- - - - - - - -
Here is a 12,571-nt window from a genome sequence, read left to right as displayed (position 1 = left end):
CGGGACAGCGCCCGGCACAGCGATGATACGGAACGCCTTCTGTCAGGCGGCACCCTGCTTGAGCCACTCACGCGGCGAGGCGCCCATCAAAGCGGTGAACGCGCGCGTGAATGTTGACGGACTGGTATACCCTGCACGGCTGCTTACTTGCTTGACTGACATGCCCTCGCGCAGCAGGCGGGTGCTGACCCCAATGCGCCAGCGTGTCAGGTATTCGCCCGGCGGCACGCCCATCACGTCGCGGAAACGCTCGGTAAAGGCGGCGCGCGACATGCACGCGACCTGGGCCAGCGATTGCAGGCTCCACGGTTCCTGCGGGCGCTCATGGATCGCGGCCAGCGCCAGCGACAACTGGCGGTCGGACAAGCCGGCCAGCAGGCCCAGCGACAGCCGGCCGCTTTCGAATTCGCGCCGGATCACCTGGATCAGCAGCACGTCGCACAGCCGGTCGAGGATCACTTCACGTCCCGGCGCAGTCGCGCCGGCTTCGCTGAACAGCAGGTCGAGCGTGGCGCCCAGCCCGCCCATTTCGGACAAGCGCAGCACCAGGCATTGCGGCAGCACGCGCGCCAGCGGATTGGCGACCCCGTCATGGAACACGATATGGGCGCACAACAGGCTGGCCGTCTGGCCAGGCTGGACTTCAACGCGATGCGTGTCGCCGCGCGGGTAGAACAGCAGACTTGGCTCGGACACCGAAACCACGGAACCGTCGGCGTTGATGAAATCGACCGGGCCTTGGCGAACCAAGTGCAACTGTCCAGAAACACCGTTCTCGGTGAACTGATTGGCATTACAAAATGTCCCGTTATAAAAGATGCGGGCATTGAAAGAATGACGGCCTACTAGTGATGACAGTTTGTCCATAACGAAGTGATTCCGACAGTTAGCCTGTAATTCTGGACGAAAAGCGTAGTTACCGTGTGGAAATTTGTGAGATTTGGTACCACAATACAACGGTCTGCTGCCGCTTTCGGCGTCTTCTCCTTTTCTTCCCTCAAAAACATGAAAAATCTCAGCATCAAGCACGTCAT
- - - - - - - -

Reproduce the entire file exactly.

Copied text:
Here is a 12,571-nt window from a genome sequence, read left to right as displayed (position 1 = left end):
CGGGACAGCGCCCGGCACAGCGATGATACGGAACGCCTTCTGTCAGGCGGCACCCTGCTTGAGCCACTCACGCGGCGAGGCGCCCATCAAAGCGGTGAACGCGCGCGTGAATGTTGACGGACTGGTATACCCTGCACGGCTGCTTACTTGCTTGACTGACATGCCCTCGCGCAGCAGGCGGGTGCTGACCCCAATGCGCCAGCGTGTCAGGTATTCGCCCGGCGGCACGCCCATCACGTCGCGGAAACGCTCGGTAAAGGCGGCGCGCGACATGCACGCGACCTGGGCCAGCGATTGCAGGCTCCACGGTTCCTGCGGGCGCTCATGGATCGCGGCCAGCGCCAGCGACAACTGGCGGTCGGACAAGCCGGCCAGCAGGCCCAGCGACAGCCGGCCGCTTTCGAATTCGCGCCGGATCACCTGGATCAGCAGCACGTCGCACAGCCGGTCGAGGATCACTTCACGTCCCGGCGCAGTCGCGCCGGCTTCGCTGAACAGCAGGTCGAGCGTGGCGCCCAGCCCGCCCATTTCGGACAAGCGCAGCACCAGGCATTGCGGCAGCACGCGCGCCAGCGGATTGGCGACCCCGTCATGGAACACGATATGGGCGCACAACAGGCTGGCCGTCTGGCCAGGCTGGACTTCAACGCGATGCGTGTCGCCGCGCGGGTAGAACAGCAGACTTGGCTCGGACACCGAAACCACGGAACCGTCGGCGTTGATGAAATCGACCGGGCCTTGGCGAACCAAGTGCAACTGTCCAGAAACACCGTTCTCGGTGAACTGATTGGCATTACAAAATGTCCCGTTATAAAAGATGCGGGCATTGAAAGAATGACGGCCTACTAGTGATGACAGTTTGTCCATAACGAAGTGATTCCGACAGTTAGCCTGTAATTCTGGACGAAAAGCGTAGTTACCGTGTGGAAATTTGTGAGATTTGGTACCACAATACAACGGTCTGCTGCCGCTTTCGGCGTCTTCTCCTTTTCTTCCCTCAAAAACATGAAAAATCTCAGCATCAAGCACGTCAT